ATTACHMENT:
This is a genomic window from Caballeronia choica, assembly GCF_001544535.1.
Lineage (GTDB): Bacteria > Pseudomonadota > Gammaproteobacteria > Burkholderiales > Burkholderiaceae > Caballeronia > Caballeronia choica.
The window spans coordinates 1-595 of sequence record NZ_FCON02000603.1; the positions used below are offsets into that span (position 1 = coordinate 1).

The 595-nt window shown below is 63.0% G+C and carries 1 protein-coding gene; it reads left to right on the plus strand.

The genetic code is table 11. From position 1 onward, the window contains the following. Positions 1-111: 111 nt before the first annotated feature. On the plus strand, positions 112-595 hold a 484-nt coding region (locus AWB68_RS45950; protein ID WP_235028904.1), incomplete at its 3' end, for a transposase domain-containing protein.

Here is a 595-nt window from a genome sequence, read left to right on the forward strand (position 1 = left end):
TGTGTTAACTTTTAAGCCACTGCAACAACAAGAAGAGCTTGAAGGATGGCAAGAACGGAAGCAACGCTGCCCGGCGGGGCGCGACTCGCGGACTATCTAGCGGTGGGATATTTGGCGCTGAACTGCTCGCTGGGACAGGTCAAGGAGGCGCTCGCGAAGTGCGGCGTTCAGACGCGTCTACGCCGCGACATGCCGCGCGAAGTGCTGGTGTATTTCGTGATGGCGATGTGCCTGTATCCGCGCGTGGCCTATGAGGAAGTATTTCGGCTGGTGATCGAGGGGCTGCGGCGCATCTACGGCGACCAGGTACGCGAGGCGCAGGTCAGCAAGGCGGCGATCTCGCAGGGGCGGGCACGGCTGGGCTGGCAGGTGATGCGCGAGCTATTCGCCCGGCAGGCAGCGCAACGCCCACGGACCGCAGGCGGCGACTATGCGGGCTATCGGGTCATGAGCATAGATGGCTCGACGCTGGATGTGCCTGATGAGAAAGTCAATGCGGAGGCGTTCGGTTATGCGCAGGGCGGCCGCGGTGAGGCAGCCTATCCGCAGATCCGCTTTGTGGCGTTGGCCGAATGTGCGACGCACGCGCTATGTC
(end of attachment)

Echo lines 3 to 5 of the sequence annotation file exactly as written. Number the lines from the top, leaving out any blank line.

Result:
The window spans coordinates 1-595 of sequence record NZ_FCON02000603.1; the positions used below are offsets into that span (position 1 = coordinate 1).

The 595-nt window shown below is 63.0% G+C and carries 1 protein-coding gene; it reads left to right on the plus strand.

The genetic code is table 11. From position 1 onward, the window contains the following. Positions 1-111: 111 nt before the first annotated feature. On the plus strand, positions 112-595 hold a 484-nt coding region (locus AWB68_RS45950; protein ID WP_235028904.1), incomplete at its 3' end, for a transposase domain-containing protein.